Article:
The Galleria Borghese is located on the eastern edge of Villa Borghese. Villa Borghese is a large park in Rome and depending on which entrance you come from, it takes you about half an hour to walk to the Galleria.

Getting to the Galleria Borghese in Rome by metro

The metro station Flaminio (line A) is located at 1.5 km from the Galleria Borghese. A pedestrian tunnel leads from the station Spagna to Villa Borghese. From there you will have to walk about 650 m to get to the Galleria.

Getting to the Galleria Borghese in Rome by bus

The bus stop Pinciana / Museo Borghese is located in front of the Galleria Borghese for buses which go out-of-town. The bus lines 52, 53, 63, 83, 92, 223, 360 and 910 make a stop here. To the left of Galleria Borghese you can find the bus station Pinciana / Allegri where the bus 52 getting into town makes a stop. This bus line takes you to the metro station Barberini via Via Vittorio Veneto and on to Via del Corso.

Getting to the Galleria Borghese in Rome by tram

The closest tram station to get to the Galleria Borghese is Bioparco (zoo). From there it is about 800 m to the Galleria Borghese. You can either take the tram line 3 from  Trastevere / Pyramid / Colosseum or the line 19 from Piazza Risorgimento near the Vatican.

Galleria Borghese Rome: What to expect at the museum

The collection resembles pieces of art of different periods. Over the centuries the collections has changed continually, pieces were sold, bought or new orders for works were given. As an example, a part of the collection was acquired by Napoleon and is today located at the Louvre in Paris, France. The sculpture of the lying Paolina Borghese, sister of Napoleon, as the winner Venus in white marble is very well-known.

Paolina-Borghese-Galleria-Borghese-Rome

Not only the exhibits, but also the building of the Galleria Borghese is considered a real piece of art, with its numerous sculptures, paintings and decorated walls. To make the most out of your visit to the Galleria Borghese I advise you to book a guided tour.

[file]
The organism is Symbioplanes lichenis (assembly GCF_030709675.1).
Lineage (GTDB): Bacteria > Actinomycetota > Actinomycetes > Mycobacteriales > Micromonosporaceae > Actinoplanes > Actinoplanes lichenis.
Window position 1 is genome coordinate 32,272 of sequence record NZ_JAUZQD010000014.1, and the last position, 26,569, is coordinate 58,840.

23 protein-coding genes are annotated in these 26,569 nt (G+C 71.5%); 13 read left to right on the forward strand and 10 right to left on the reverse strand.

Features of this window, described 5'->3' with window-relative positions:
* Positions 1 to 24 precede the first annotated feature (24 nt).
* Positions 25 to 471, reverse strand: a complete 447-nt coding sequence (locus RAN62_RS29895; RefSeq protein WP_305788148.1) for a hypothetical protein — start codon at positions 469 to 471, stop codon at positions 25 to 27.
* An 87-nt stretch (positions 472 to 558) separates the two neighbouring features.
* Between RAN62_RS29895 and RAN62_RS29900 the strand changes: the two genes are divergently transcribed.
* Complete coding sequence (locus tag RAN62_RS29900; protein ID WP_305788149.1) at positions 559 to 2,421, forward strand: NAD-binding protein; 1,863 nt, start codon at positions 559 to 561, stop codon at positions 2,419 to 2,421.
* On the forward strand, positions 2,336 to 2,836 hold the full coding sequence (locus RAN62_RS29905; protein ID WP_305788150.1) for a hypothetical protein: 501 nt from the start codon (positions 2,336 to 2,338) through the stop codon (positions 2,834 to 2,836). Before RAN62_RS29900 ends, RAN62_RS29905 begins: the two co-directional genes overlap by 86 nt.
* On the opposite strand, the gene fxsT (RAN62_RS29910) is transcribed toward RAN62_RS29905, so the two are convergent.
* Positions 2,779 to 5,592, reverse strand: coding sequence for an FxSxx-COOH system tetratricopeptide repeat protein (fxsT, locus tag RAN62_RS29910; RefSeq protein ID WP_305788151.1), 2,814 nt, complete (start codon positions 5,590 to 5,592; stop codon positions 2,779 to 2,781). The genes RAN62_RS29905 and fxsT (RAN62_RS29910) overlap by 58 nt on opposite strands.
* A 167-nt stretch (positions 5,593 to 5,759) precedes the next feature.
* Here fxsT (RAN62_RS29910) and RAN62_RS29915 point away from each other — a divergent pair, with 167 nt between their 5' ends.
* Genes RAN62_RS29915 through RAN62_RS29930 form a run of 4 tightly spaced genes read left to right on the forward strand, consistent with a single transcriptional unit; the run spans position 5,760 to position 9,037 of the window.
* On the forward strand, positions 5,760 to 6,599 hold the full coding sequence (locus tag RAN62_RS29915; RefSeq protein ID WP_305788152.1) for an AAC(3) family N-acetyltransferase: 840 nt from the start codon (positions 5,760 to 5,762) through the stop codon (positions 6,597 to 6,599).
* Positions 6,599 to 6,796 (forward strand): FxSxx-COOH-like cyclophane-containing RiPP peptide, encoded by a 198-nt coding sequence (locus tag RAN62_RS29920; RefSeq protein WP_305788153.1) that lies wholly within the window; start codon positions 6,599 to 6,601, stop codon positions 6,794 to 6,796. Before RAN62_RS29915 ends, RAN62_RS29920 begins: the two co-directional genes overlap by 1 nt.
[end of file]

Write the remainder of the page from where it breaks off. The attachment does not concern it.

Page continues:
Galleria Borghese Rome: A bit of history

At the end of the 16th century, the Borghese family from Siena purchased a building in the city and rebuilt it into their family home. Today, the Palazzo Borghese houses the Spanish Embassy. Outside the city walls the Borghese family acquired estates which they enlarged with time and where they created a large park with several buildings, including the Galleria.

The project began in 1607 and in 1613 a part of the collection of Cardinal Scipione Borghese, nephew of Pope Paul V, was transferred from the townhouse to the Galleria Borghese. Subsequently, the villa was decorated following the example of Villa Medici and Villa Farnesina. From 1770 the interior of the building was completely renovated and many painters and stonemasons worked on the decorations. Most paintings depict the family’ history. Although the private collection of Scipione Borghese represents the largest part of the collection, significant changes had been undertaken in the centuries following. Scipione was interested in works of the antique, but also gave orders for new works, while the art of the Middle Ages hardly interested him. He liked to confront new works with antique pieces.

In 1807 Camillo Borghese sold a total of 154 statues, 170 reliefs, 160 busts, 30 columns and various vases to Napoleon, which today represent the Borghese collection in the Louvre in Paris. But thirty years later, the pieces were replaced by pieces from excavations, works from the warehouse and other buildings of the Borghese estate. In particular, the collection of paintings is remarkable.